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Now, the product of these two is 0. This means that at least one of them has to be 0. Either (y-1) = 0 or (5 - r) = 0 or both are 0. So, either y = 1 or r = 5 or both. Only if we know that r is not 5, then we can say that y must be 1. If r is 5, y may be 1 or may not be 1.

Stmnt 1: r^2 = 25 So r = +- 5 This statement tells us that r can be 5. If r = 5, y may or may not be 1. If r is not 5, y will be 1. Since we do not know whether r is 5 or not, we cannot say what the value of y is. Not sufficient.

Stmnt 2: r = 5 If r = 5, y may or may not be 1. Not sufficient.

Both together, r = 5. Again, not sufficient. Answer E
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Re: if (y+3)(y-1)-(y-2)(y-1)=r(y-1), what is the value of y? (1) [#permalink]
13 May 2013, 02:30

1

This post received KUDOS

Expert's post

onedayill wrote:

Guys I'm bit lost here.

(y-1)[y+3-y+2] = r(y-1) (y-1)5 = r(y-1)

(y-1) is common here

so 5= r

which is what stmt 2 tells us.

I think i should be B.

Notice that we are asked to find the value of y not r. Also, I guess you reduced (y-1)5 = r(y-1) by y-1 which cannot be done here.

Never reduce an equation by a variable (or expression with a variable), if you are not certain that the variable (or the expression with a variable) doesn't equal to zero. We can not divide by zero.

So, if you divide (reduce) (y-1)5 = r(y-1) by y-1, you assume, with no ground for it, that y-1 does not equal to zero thus exclude a possible solution (notice that both y=1 AND r=5 satisfy the equation).

Hope it's clear.

Complete solution:

If (y+3)(y-1)-(y-2)(y-1)=r(y-1), what is the value of y?

Re: if (y+3)(y-1)-(y-2)(y-1)=r(y-1), what is the value of y? (1) [#permalink]
07 Jan 2012, 14:31

Rephrasing the stem provides us:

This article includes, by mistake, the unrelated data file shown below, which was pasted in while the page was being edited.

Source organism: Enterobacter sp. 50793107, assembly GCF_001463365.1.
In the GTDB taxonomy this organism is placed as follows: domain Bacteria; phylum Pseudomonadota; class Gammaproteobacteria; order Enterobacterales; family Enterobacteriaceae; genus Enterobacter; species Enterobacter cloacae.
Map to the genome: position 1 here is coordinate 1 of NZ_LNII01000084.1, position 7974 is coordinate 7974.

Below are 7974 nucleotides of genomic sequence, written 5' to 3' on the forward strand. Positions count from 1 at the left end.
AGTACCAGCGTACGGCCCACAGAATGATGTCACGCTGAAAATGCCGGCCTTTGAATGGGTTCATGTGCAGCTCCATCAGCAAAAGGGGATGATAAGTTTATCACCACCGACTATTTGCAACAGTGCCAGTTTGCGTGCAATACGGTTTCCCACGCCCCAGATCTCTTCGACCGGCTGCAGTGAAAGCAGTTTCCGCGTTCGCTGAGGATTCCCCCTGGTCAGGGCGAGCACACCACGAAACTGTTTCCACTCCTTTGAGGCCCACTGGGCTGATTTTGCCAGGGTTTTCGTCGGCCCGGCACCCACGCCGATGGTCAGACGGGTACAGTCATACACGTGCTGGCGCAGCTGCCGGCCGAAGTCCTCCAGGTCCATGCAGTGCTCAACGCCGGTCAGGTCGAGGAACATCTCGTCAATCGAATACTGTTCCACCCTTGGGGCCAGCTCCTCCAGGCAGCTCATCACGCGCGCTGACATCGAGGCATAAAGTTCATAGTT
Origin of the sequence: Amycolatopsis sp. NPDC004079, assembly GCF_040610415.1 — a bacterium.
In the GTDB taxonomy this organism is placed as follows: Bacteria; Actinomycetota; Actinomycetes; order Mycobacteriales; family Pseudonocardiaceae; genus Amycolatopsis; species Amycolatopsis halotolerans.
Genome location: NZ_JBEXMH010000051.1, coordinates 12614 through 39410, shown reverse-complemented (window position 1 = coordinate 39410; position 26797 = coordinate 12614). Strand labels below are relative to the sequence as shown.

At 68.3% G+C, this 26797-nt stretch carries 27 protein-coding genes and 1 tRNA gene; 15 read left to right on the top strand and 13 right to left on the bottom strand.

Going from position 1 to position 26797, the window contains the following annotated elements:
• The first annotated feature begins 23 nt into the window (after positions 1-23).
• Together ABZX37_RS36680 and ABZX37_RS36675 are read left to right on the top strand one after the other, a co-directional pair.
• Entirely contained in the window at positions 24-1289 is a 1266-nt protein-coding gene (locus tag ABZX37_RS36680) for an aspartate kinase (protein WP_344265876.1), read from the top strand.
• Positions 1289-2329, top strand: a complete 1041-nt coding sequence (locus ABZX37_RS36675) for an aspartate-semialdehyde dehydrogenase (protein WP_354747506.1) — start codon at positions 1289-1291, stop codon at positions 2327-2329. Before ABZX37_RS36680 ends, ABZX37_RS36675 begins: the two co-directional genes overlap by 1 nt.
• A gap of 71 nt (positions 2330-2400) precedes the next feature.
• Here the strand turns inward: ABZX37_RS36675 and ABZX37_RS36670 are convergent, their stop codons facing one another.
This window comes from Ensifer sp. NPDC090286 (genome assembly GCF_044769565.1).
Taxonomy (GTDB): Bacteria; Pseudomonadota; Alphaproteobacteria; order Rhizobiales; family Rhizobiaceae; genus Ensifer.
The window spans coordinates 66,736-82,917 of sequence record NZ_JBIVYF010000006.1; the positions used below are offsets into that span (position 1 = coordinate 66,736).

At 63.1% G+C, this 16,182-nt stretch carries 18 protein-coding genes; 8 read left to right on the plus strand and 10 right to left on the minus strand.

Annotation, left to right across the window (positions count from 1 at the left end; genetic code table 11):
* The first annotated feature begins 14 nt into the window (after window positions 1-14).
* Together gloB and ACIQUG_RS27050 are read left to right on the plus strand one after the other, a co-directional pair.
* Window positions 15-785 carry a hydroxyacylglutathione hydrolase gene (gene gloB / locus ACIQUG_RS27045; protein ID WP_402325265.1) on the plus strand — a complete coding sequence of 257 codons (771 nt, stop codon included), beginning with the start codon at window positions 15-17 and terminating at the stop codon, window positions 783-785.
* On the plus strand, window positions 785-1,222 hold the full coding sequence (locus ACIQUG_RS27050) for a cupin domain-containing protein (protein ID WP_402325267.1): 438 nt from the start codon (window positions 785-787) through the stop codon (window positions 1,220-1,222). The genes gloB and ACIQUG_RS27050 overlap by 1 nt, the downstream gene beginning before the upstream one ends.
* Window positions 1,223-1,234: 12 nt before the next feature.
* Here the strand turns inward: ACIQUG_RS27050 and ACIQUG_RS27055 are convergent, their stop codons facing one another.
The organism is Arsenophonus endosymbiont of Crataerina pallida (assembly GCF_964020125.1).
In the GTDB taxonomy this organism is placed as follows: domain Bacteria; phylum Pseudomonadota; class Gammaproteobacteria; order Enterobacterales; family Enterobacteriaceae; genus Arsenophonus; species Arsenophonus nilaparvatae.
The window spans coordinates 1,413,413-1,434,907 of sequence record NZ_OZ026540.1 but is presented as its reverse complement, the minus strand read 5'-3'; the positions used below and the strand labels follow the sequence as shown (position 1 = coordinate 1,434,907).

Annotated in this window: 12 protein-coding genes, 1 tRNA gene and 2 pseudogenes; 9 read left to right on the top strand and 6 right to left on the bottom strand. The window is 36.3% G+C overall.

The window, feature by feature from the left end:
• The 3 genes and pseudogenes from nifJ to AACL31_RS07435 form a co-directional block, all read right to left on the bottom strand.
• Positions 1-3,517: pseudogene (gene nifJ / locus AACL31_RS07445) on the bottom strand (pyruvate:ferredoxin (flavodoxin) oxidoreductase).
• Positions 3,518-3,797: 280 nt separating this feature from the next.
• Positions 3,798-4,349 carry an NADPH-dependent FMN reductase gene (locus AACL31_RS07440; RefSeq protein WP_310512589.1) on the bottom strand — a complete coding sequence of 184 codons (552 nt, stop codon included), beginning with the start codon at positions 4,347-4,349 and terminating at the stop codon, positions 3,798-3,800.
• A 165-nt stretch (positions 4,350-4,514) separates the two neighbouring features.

(y-1)[y+3-y+2] = r(y-1) (y-1)5 = r(y-1) (y-1)(5-r) = 0 y = 1 or r = 5

1. r = +/- 5, if r = -5, y = 1 and if r = 5, y = anything. Insuff. 2. r = 5, which means y = anything. Insuff.

Combined, only thing common is r = 5, which still provides y = anything. Insuff.

E.
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DS - If negative answer only, still sufficient. No need to find exact solution. PS - Always look at the answers first CR - Read the question stem first, hunt for conclusion SC - Meaning first, Grammar second RC - Mentally connect paragraphs as you proceed. Short = 2min, Long = 3-4 min

Re: If (y+3)(y-1)-(y-2)(y-1)=r(y-1), what is the value of y? [#permalink]
14 May 2013, 20:21

Hi Buneul, has my logic actually worked here? correct me if i am wrong...

Jasonammex wrote:

If (y+3)(y-1)-(y-2)(y-1)=r(y-1), what is the value of y?

(1) r^2=25 (2) r=5

From the given statement: (y-1)[Y+3-y+2]=r(y-1) Divide both sides by (y-1)

y+3-y+2=r r=5

Here I thought that in the given statement when Y does not exist it is impossible to calculate the value of Y. Thus both statements are not sufficient. Ans: E
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Re: If (y+3)(y-1)-(y-2)(y-1)=r(y-1), what is the value of y? [#permalink]
15 May 2013, 00:53

Expert's post

atalpanditgmat wrote:

Hi Buneul, has my logic actually worked here? correct me if i am wrong...

Jasonammex wrote:

If (y+3)(y-1)-(y-2)(y-1)=r(y-1), what is the value of y?

(1) r^2=25 (2) r=5

From the given statement: (y-1)[Y+3-y+2]=r(y-1) Divide both sides by (y-1)

y+3-y+2=r r=5

Here I thought that in the given statement when Y does not exist it is impossible to calculate the value of Y. Thus both statements are not sufficient. Ans: E

Never reduce an equation by a variable (or expression with a variable), if you are not certain that the variable (or the expression with a variable) doesn't equal to zero. We can not divide by zero.

So, if you divide (reduce) (y-1)5 = r(y-1) by y-1, you assume, with no ground for it, that y-1 does not equal to zero thus exclude a possible solution (notice that both y=1 AND r=5 satisfy the equation).
_________________